We live in a state offering virtually limitless opportunities for fun and recreation.
During the pandemic, many of the state’s amazing festivals, gatherings and places to gather went dark. And now, they’re back.
This is a place that gives reasons for staycations, staying power.
Read on, discover, or re-discover, some of the close-to-home perks that make so many people want to move here each year, as well as some prime reasons to take a road trip around our square state.
Find some flowers at the Wildflower Fest
There is a whole lot more to Colorado’s mountain-town scene than the resort towns that dot the Interstate 70 corridor. Crested Butte is chief among those largely-hidden gems. While the powder hounds know this town at the north end of Gunnison County is worth the trek a couple times every winter, the annual Wildflower Festival there each summer is among the more unique Butte weekends you can have. Events include art classes, birding and butterfly walks and culinary and medical classes that teach you about the healing properties of mountain plants.
Crested Butte Wildflower Festival July 7-16. Prices for events vary. www.crestedbuttewildflowerfestival.com
A state full of hot air
Welcome to the windbag state. Colorado is home to more than a few of the finest hot air balloon festivals this side of New Mexico. Albuquerque, after all, is the king of these fests. With at least three major balloon festivals taking place over the summer (July in Steamboat; August in Craig; and Labor Day weekend in Colorado Springs), there’s ample opportunity to see some colorful flying apparatus and — if you dare board one of those bulbous flying machines — a whole lot of colorful Colorado scenery.
Various locations and times. Visit www.colorado.com/articles/colorado-balloon-rides-balloon-festivals for a list of events.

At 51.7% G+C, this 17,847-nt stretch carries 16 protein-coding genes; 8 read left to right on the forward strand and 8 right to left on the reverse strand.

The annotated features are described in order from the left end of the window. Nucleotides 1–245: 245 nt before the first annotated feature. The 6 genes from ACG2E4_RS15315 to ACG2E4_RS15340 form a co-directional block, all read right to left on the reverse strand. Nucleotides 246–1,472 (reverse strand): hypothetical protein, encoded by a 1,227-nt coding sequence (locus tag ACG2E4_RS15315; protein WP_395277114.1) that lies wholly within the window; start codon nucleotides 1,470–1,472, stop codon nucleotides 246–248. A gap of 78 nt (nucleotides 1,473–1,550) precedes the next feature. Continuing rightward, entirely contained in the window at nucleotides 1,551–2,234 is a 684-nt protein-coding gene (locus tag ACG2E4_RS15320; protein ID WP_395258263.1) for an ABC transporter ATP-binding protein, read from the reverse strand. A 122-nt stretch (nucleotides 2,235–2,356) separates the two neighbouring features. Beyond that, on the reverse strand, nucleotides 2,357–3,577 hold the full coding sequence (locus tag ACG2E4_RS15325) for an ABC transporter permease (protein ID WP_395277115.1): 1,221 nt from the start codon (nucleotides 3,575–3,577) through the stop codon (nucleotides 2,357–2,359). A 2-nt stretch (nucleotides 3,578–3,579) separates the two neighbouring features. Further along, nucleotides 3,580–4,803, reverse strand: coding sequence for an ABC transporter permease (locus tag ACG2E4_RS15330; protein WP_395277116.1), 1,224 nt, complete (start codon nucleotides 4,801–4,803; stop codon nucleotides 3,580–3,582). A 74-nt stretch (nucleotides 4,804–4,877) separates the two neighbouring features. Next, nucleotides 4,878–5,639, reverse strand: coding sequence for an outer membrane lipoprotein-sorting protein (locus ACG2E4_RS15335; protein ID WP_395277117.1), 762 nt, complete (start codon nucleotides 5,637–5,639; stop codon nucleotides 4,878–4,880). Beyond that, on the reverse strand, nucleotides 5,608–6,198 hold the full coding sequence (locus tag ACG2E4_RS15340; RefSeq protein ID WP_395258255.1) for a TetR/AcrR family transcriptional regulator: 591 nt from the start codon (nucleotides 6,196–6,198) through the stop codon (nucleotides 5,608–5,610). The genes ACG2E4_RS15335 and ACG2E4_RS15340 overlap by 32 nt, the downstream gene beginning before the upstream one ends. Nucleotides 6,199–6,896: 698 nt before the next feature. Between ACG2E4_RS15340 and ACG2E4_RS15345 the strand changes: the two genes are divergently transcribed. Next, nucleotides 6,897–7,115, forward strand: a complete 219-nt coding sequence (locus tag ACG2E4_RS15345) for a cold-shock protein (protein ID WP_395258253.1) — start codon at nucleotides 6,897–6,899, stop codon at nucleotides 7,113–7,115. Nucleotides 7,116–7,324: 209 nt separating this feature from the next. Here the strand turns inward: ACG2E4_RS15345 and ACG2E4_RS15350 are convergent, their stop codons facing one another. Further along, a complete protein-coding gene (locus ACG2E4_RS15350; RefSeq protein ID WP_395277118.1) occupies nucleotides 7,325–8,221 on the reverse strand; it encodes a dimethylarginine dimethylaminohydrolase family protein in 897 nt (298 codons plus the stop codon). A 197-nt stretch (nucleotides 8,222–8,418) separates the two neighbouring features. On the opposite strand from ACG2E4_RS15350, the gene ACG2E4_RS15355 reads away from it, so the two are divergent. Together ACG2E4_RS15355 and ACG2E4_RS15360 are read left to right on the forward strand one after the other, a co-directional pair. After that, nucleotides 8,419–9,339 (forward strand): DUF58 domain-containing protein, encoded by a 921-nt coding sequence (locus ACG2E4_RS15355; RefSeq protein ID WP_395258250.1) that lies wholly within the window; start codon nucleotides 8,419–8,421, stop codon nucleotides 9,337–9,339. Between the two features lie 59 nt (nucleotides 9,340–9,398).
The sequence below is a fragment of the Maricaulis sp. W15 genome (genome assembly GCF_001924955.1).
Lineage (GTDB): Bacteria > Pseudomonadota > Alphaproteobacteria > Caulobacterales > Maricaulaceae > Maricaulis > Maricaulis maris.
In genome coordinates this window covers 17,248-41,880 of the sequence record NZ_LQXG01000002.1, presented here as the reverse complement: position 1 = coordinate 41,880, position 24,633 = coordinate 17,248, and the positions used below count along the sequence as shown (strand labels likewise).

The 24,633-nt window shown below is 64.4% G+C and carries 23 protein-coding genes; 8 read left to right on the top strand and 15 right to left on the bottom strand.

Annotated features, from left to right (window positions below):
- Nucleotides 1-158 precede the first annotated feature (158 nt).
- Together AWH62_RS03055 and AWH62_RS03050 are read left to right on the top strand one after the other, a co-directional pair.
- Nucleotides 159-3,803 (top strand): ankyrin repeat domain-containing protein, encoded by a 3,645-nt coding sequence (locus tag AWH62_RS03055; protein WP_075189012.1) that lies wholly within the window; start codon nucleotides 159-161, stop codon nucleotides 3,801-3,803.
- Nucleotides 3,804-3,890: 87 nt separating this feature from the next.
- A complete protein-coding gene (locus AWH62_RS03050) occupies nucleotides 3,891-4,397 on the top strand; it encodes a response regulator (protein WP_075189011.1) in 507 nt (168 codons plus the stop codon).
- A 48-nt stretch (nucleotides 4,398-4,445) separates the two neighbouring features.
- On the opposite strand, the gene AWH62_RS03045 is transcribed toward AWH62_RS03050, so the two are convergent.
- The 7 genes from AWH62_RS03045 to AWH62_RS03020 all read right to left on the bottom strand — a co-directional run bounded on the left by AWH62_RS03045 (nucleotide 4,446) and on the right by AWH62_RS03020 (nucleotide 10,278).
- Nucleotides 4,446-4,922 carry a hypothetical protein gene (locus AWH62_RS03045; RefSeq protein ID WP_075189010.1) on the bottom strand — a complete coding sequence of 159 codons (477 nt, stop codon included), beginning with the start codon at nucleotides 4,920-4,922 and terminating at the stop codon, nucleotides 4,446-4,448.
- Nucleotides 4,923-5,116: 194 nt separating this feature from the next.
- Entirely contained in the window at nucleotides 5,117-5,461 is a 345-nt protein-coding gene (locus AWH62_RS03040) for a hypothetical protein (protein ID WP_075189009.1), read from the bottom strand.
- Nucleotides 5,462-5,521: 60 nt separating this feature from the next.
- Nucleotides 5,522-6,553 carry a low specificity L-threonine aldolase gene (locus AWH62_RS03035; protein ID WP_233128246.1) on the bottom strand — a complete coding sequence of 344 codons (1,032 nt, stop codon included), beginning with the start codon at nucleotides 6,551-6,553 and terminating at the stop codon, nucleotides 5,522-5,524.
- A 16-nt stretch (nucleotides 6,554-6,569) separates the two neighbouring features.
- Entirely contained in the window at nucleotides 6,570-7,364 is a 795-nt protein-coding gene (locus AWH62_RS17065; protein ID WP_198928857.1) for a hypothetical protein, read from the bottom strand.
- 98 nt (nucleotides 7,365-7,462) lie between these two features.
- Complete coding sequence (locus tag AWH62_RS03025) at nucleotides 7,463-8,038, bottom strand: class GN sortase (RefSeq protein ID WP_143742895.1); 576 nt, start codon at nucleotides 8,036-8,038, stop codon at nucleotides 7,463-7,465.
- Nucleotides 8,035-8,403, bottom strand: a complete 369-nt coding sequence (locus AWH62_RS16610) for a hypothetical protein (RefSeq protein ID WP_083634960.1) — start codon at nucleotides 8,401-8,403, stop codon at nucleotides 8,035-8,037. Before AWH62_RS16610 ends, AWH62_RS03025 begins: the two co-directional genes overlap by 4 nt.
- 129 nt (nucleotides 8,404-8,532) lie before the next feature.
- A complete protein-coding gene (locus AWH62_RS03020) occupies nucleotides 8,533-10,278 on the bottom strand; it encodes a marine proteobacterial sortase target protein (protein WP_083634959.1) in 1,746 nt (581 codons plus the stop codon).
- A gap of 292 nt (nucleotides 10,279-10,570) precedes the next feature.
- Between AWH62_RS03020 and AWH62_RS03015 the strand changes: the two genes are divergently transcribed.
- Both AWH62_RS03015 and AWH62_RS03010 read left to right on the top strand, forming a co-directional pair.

Whether you are a roller coaster aficionado, a fan of bumper cars or you just can’t resist those impossible-to-win carnival games, everyone can be 13 again for a few hours. For any longtime metro Denver resident, that means a trip to Elitch’s. The sprawling amusement park near Downtown Denver has long been a staple on the region’s summertime scene, from its days in northwest Denver to the past couple decades along the Platte River. And as an added bonus, if you prefer your thrills to include a little more H2O, Elitch’s water park is open from Saturday of Memorial Day weekend through Labor Day weekend, too. This year, there’s more entertainment with new family shows, Dive-In Movies, a free summer concert series and three fireworks shows.
Elitch Gardens, 2000 Elitch Circle, Denver. Check online for visiting hours. Tickets prices vary (find them cheaper online). elitchgardens.com.
Discover the Denver Capitol building tours
Find out for yourself what’s under the gorgeous gold dome in Denver. Colorado boasts one of the most beautiful and historically significant capitol buildings in the country. Besides the dome painted with more than 200 ounces of gold leaf, originally a gift from miners in the 1800s, the inside boasts a wide variety of Colorado onyx, marbles and granites. Construction of the massive building lasted from 1886 through 1901. The guided historical tour explains what took so long and is well worth the visit.
Weekdays all summer long. Tours start at 10 a.m., 11 a.m., noon and 1 p.m. No reservations necessary. Free. 200 E. Colfax Ave. 303-866-2604 or leg.colorado.gov/visit-learn.
Get melon-ed on a